Crystallise £12,000. Pay out the £3,000 in tax-free cash, £5,000 in income and leave £4,000 invested in the crystallised fund. The £5,000 income uses up the rest of Kate’s basic rate band and will be taxed at 20% leaving £4,000. This together with the £3,000 tax-free cash provides her with a total of £7,000.
Option 3 optimises the use of tax-free cash ensuring the taxable withdrawal remains within her basic rate band.
All options can be used with drip-feed drawdown and tailored to the specific circumstances of the individual client. They can also be reviewed and adjusted as circumstances change. For example if Kate decides to reduce her hours further.
One of the other key benefits of taking the tax-free cash gradually is that a client will retain more of their pension fund in the uncrystallised part. The advantage of this is that they will potentially increase the total monetary amount of tax-free cash that they receive from their pension fund. As in the above example this needs to balance with the current income tax position of the client.
When crystallising a client’s full pension and drawing all tax-free cash in one payment, no further tax-free cash will become available (unless they make further contributions). However by spreading tax-free cash there is the opportunity that the uncrystallised part of the pension fund will benefit from investment growth, and over time this will generate additional tax-free cash entitlement.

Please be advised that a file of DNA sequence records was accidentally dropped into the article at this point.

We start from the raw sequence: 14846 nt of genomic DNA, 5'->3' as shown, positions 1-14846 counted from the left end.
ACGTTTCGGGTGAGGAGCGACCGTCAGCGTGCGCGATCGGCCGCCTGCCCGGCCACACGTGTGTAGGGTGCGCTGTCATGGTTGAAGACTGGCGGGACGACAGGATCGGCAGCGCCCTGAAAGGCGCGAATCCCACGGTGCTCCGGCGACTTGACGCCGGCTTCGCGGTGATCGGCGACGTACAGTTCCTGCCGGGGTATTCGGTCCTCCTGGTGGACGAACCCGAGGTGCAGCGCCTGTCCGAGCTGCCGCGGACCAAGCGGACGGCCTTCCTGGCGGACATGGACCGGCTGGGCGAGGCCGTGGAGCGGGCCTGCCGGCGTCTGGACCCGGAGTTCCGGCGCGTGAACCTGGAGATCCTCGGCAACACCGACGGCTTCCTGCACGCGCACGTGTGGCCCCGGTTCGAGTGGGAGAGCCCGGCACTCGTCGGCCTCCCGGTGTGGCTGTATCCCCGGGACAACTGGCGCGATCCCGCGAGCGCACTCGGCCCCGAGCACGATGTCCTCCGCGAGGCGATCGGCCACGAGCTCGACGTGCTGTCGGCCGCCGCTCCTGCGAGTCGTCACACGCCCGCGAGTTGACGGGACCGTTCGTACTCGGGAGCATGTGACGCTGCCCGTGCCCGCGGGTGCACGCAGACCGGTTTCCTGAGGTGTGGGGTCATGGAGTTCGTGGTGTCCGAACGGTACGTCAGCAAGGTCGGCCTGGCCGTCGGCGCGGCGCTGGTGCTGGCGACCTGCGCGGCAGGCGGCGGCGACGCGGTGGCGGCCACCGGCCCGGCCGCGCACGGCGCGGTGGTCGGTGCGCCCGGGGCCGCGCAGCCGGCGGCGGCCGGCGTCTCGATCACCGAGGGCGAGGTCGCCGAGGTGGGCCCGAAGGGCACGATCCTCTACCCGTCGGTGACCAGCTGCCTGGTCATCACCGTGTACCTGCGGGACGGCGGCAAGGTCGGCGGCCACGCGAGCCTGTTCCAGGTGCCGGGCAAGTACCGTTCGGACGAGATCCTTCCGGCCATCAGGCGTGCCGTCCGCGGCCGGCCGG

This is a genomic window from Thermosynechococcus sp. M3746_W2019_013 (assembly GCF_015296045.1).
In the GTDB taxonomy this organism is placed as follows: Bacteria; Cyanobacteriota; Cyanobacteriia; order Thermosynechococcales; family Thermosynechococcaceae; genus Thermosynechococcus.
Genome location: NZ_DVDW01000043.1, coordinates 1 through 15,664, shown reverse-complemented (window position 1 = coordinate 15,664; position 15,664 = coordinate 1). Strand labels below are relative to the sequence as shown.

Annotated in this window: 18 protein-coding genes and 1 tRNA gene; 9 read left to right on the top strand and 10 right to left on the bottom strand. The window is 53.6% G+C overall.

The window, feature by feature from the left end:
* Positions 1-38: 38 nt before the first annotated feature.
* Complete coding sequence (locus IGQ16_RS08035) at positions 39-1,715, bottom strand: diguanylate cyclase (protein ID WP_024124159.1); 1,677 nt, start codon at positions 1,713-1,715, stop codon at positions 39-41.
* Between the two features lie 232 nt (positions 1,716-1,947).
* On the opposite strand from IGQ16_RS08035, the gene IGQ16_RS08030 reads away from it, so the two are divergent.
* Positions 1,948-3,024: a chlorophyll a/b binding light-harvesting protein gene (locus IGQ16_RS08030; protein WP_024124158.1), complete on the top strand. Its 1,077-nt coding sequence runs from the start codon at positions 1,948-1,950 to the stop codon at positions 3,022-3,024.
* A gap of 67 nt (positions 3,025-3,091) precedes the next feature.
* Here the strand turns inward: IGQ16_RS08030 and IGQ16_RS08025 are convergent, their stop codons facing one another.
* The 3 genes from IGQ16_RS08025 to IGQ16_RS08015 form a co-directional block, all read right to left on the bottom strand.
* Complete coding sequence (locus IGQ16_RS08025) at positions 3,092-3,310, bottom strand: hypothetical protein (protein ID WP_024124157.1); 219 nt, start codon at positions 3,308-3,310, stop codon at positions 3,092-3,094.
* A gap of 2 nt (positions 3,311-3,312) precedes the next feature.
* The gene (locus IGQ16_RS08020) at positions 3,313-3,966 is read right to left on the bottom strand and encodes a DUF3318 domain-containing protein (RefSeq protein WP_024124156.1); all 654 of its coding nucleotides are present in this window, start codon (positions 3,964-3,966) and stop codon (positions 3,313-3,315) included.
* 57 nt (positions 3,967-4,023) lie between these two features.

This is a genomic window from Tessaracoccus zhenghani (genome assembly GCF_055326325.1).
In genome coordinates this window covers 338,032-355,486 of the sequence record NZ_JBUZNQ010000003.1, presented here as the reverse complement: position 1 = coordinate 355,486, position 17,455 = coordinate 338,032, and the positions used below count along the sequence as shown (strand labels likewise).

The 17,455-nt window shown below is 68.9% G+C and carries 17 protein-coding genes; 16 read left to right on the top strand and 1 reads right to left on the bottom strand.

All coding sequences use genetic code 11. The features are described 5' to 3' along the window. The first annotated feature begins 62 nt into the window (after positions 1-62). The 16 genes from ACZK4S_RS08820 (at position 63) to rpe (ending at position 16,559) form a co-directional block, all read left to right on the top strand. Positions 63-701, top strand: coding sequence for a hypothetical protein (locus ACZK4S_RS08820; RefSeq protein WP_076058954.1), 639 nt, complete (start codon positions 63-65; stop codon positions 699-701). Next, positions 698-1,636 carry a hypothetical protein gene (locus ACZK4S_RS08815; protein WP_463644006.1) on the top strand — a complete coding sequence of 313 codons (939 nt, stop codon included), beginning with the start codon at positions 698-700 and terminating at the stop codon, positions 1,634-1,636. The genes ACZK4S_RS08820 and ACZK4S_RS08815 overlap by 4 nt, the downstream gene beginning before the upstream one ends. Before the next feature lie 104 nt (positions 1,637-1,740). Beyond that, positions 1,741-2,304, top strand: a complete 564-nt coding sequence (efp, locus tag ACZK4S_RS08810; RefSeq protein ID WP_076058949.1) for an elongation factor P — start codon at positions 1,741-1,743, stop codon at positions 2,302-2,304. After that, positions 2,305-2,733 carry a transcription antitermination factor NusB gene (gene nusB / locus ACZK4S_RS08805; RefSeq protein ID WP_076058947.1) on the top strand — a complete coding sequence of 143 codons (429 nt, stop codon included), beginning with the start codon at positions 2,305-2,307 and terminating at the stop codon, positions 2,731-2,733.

A UFPLS can also be used to meet a client’s income needs through a combination of tax-free cash and taxable income. If the client only wanted to receive funds with 25% tax-free cash and 75% income then UFPLS payments can achieve the same outcome as drawdown. However, the UFPLS doesn’t provide any flexibility and there is no option to take tax-free cash only or any other combinations of tax-free cash and taxable income.
When planning for clients with substantial funds the Lifetime Allowance (LTA) also needs to be considered. The LTA increased in April 2019 to £1.055m. This is the second increase in eight years. Although modest, after substantial cuts this does signal that the inflation protection of the LTA is back. This could mean that taking all the tax-free cash without a specific purpose could also put the client at a disadvantage from an LTA perspective. This is because all funds moved into drawdown are then subject to a second LTA test, either at age 75 or earlier annuity purchase. Where clients have a reasonable income need this shouldn’t present an issue as any increase in the funds will usually be taken as income.
However, where the tax-free cash is taken and the rest of the funds are left in drawdown this would remove the inflation protection provided by any future LTA increases.
Note: Scottish taxpayers have their own income tax rates and bands which will affect the tax outcomes in our examples.
This information is for UK financial adviser use only and should not be distributed to or relied upon by any other person.